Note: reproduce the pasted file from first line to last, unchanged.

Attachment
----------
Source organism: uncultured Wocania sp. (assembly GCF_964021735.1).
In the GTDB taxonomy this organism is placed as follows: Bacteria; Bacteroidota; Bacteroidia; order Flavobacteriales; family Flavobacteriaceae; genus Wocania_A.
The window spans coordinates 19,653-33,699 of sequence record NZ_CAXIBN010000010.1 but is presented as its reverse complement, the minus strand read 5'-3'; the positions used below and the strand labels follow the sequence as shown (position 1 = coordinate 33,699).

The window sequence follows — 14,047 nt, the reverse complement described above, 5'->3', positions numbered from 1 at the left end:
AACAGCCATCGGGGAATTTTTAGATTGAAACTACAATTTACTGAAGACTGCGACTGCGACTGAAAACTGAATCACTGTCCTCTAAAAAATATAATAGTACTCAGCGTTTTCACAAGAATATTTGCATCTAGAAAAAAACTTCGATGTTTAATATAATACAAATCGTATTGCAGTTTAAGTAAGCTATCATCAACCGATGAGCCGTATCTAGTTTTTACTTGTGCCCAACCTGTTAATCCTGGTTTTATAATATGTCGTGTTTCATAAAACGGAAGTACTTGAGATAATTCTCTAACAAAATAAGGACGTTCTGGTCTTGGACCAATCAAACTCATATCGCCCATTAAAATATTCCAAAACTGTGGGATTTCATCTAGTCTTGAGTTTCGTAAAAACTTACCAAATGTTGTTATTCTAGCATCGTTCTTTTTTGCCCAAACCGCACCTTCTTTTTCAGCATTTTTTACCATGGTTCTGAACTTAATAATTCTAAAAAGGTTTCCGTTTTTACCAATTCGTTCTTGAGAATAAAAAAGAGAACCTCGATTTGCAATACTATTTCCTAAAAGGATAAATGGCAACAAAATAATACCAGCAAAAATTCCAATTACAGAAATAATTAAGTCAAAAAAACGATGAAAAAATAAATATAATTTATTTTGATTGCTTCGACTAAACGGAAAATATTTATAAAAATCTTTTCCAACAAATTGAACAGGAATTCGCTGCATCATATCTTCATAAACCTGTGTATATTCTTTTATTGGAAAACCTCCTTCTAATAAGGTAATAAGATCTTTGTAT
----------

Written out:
Source organism: uncultured Wocania sp. (assembly GCF_964021735.1).
In the GTDB taxonomy this organism is placed as follows: Bacteria; Bacteroidota; Bacteroidia; order Flavobacteriales; family Flavobacteriaceae; genus Wocania_A.
The window spans coordinates 19,653-33,699 of sequence record NZ_CAXIBN010000010.1 but is presented as its reverse complement, the minus strand read 5'-3'; the positions used below and the strand labels follow the sequence as shown (position 1 = coordinate 33,699).

The window sequence follows — 14,047 nt, the reverse complement described above, 5'->3', positions numbered from 1 at the left end:
AACAGCCATCGGGGAATTTTTAGATTGAAACTACAATTTACTGAAGACTGCGACTGCGACTGAAAACTGAATCACTGTCCTCTAAAAAATATAATAGTACTCAGCGTTTTCACAAGAATATTTGCATCTAGAAAAAAACTTCGATGTTTAATATAATACAAATCGTATTGCAGTTTAAGTAAGCTATCATCAACCGATGAGCCGTATCTAGTTTTTACTTGTGCCCAACCTGTTAATCCTGGTTTTATAATATGTCGTGTTTCATAAAACGGAAGTACTTGAGATAATTCTCTAACAAAATAAGGACGTTCTGGTCTTGGACCAATCAAACTCATATCGCCCATTAAAATATTCCAAAACTGTGGGATTTCATCTAGTCTTGAGTTTCGTAAAAACTTACCAAATGTTGTTATTCTAGCATCGTTCTTTTTTGCCCAAACCGCACCTTCTTTTTCAGCATTTTTTACCATGGTTCTGAACTTAATAATTCTAAAAAGGTTTCCGTTTTTACCAATTCGTTCTTGAGAATAAAAAAGAGAACCTCGATTTGCAATACTATTTCCTAAAAGGATAAATGGCAACAAAATAATACCAGCAAAAATTCCAATTACAGAAATAATTAAGTCAAAAAAACGATGAAAAAATAAATATAATTTATTTTGATTGCTTCGACTAAACGGAAAATATTTATAAAAATCTTTTCCAACAAATTGAACAGGAATTCGCTGCATCATATCTTCATAAACCTGTGTATATTCTTTTATTGGAAAACCTCCTTCTAATAAGGTAATAAGATCTTTGTAT